Depending on the interests of the resident, there are a wide range of opportunities for developing competencies in medical management and medical administration. Using core competencies in management and administration, each resident is required to participate in some aspect of upper-level management involving at least one of the following: use of electronic medical record data to take administrative action; design and implement wellness interventions, use of an electronic database to track population health variables; participatory approach to strategic planning to address public health concerns; budgeting that matches strategic plans with resources available; use of organization financial data to inform organization's activities; participatory action research approach to addressing public health concerns; clinical preventive services medical record audit leading to recommendations for change in clinical practice; facilitating discussions with clinical providers leading to consensus adoption of local preventive services guidelines; analysis of large datasets (such as MEDPAR) to formulate policy recommendations; addressing disparities in preventive health care; marketing preventive health services; and interactions with state and local legislators regarding public health issues. A template is used for tracking the PMPH competencies as they are attained.
Over the course of a typical two-year residency, classes are intermingled with practicum experiences. The Program Director works with the resident to identify "self learning" exercises in advance of formal classes where doing so enhances the learning opportunities of a particular practicum experience.
Resident coursework is typically completed at the University of Kentucky's College of Public Health which is a fully-accredited school of public health and an active participant in the Association of Schools of Public Health. The College is committed to Translating Research and Education into Policy and Practice. The residents' coursework depends significantly on their own interest beyond the core degree requirements. Residents may concentrate in Health Services Management, Biostatistics, Epidemiology, Health Behavior, or Preventive Medicine and Environmental Health. Residents who have more managerial interests may take courses in management, economics, and organizational behavior. Residents may take advanced courses in biostatistics, such as regression and correlation. Courses in advanced epidemiology are also offered. All MPH instructors are members of the University of Kentucky graduate faculty.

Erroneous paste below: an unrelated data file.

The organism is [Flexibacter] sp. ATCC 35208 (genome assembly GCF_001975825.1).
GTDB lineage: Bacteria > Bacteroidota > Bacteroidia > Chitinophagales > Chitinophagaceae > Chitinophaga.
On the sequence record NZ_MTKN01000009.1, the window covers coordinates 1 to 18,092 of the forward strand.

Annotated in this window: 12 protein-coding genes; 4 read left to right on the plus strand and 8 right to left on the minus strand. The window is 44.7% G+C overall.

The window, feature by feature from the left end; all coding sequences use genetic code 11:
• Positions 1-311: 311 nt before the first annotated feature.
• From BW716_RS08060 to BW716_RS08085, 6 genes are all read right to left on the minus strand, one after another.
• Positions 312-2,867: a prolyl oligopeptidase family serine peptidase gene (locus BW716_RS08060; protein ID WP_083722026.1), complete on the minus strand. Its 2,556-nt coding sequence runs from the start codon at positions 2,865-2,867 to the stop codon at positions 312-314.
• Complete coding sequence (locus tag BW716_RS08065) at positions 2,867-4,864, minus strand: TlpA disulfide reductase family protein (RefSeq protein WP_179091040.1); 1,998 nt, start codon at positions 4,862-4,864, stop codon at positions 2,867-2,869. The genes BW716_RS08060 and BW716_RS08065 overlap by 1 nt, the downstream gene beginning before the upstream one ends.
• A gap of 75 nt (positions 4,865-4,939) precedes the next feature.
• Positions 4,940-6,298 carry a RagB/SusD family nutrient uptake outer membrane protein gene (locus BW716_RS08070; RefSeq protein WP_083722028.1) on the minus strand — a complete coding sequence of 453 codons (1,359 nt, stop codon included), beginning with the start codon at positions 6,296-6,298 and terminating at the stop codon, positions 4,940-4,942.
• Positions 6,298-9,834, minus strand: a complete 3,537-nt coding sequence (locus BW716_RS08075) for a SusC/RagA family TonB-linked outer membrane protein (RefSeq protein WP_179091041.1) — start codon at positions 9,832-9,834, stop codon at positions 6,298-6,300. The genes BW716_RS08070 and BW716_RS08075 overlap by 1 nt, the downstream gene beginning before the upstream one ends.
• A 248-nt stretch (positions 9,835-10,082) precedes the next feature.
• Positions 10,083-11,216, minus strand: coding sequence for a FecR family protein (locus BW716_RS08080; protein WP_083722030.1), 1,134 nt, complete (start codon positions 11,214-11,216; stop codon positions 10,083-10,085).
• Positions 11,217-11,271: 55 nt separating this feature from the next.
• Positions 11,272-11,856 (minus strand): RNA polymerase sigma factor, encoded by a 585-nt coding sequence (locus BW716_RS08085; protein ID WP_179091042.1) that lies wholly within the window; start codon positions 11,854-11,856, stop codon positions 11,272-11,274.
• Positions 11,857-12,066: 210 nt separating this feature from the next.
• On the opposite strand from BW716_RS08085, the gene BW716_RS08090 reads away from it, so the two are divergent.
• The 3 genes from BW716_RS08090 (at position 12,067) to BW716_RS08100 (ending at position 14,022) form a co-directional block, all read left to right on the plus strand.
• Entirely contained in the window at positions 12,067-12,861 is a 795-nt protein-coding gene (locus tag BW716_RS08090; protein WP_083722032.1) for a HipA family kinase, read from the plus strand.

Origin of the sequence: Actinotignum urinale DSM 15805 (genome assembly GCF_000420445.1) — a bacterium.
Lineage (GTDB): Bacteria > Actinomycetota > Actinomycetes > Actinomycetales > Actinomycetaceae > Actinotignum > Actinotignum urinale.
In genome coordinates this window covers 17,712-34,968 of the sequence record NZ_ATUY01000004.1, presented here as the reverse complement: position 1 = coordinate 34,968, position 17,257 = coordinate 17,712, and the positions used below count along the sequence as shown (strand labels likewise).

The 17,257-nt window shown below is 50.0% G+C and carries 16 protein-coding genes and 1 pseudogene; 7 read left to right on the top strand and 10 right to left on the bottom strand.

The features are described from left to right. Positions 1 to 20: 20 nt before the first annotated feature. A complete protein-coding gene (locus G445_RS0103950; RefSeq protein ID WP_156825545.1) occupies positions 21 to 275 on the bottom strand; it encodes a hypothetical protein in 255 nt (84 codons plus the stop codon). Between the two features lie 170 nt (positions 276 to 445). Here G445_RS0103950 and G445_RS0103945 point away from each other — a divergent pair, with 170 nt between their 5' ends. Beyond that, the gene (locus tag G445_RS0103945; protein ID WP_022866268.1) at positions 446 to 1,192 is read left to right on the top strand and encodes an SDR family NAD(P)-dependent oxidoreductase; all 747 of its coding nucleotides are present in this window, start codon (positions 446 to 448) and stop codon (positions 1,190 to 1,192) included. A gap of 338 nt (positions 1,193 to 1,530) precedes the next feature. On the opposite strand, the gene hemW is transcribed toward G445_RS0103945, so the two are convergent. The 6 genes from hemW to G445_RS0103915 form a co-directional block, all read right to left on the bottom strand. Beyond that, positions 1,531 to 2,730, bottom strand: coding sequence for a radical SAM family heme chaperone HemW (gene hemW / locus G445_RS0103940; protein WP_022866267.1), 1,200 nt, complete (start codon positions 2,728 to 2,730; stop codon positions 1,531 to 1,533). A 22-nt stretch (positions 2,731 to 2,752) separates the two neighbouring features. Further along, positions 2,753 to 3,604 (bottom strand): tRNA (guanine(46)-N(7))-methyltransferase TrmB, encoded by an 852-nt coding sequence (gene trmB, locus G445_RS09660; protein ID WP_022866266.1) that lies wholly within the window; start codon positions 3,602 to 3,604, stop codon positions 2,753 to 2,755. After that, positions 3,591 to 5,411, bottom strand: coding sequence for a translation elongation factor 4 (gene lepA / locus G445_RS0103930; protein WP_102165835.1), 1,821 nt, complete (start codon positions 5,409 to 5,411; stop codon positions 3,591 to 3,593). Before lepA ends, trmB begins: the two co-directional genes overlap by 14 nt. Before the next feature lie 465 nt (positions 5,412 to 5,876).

The MPH degree requires a minimum of 42 credit hours. All students must complete 15 semester hours of required core coursework and at least 15 hours of electives in one of the five concentration areas. In addition, a three hour public health overview course (CPH 663), three hours of field practicum experience, and capstone project are required. All students are required to take three semester hours of research.
The MPH core course requirements provide a broad overview of the disciplines of public health and the basic principles of public health practice. Specialty coursework develops the skills and knowledge upon which to build or enhance a career in public health. Selective courses are available in each of the five concentration areas: Epidemiology, Environmental Health, Biostatistics, Health Behavior, and Health Services Management. The culminating experience is a research-based capstone project that requires a formal written product and a final examination presentation.
Required Core Courses:
CPH 609 Practicum Field and CPH 608 Public Health Capstone Project MPH course requirements are typically completed with "selectives" in the residents' chosen area of concentration, such as Health Services Management. The choice of concentration is dependent on the professional interests and goals of the resident.
Examples of Selective Courses:
The resident's capstone project will be research focused and will possibly be submitted as a manuscript to a peer reviewed journal.
Residents are provided with the following resources:
Applications are accepted from any physician who has completed an ACGME accredited clinical training year (PGY1) that has provided at least six months of direct patient contact. The standard Residency Program Application form should be used. The application should also accompany the following:
Inquiries should be directed to Deana Bellis. Authors of letters of recommendation should mail them directly to the Program Coordinator at the following address:
Preventive Medicine Residency Program Coordinator
College of Public Health
111 Washington Avenue, Suite 220
Lexington, KY 40536-0003